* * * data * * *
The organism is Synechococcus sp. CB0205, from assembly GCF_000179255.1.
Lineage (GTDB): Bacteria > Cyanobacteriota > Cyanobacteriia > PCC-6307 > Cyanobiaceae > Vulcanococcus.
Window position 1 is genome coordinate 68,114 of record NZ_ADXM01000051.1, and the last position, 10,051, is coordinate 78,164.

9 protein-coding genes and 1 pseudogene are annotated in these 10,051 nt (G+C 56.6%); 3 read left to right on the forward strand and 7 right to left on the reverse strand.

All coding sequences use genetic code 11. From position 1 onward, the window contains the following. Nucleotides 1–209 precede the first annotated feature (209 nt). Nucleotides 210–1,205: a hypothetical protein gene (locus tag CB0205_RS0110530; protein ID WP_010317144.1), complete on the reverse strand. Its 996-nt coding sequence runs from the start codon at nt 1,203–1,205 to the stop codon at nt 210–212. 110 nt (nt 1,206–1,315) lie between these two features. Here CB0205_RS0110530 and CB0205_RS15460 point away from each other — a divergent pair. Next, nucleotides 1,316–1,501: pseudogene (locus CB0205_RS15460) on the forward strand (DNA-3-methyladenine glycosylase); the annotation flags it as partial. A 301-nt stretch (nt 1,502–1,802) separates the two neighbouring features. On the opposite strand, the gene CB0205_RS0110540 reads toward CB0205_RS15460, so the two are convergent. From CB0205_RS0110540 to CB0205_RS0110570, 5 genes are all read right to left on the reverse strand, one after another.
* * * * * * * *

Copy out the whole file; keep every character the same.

The organism is Synechococcus sp. CB0205, from assembly GCF_000179255.1.
Lineage (GTDB): Bacteria > Cyanobacteriota > Cyanobacteriia > PCC-6307 > Cyanobiaceae > Vulcanococcus.
Window position 1 is genome coordinate 68,114 of record NZ_ADXM01000051.1, and the last position, 10,051, is coordinate 78,164.

9 protein-coding genes and 1 pseudogene are annotated in these 10,051 nt (G+C 56.6%); 3 read left to right on the forward strand and 7 right to left on the reverse strand.

All coding sequences use genetic code 11. From position 1 onward, the window contains the following. Nucleotides 1–209 precede the first annotated feature (209 nt). Nucleotides 210–1,205: a hypothetical protein gene (locus tag CB0205_RS0110530; protein ID WP_010317144.1), complete on the reverse strand. Its 996-nt coding sequence runs from the start codon at nt 1,203–1,205 to the stop codon at nt 210–212. 110 nt (nt 1,206–1,315) lie between these two features. Here CB0205_RS0110530 and CB0205_RS15460 point away from each other — a divergent pair. Next, nucleotides 1,316–1,501: pseudogene (locus CB0205_RS15460) on the forward strand (DNA-3-methyladenine glycosylase); the annotation flags it as partial. A 301-nt stretch (nt 1,502–1,802) separates the two neighbouring features. On the opposite strand, the gene CB0205_RS0110540 reads toward CB0205_RS15460, so the two are convergent. From CB0205_RS0110540 to CB0205_RS0110570, 5 genes are all read right to left on the reverse strand, one after another.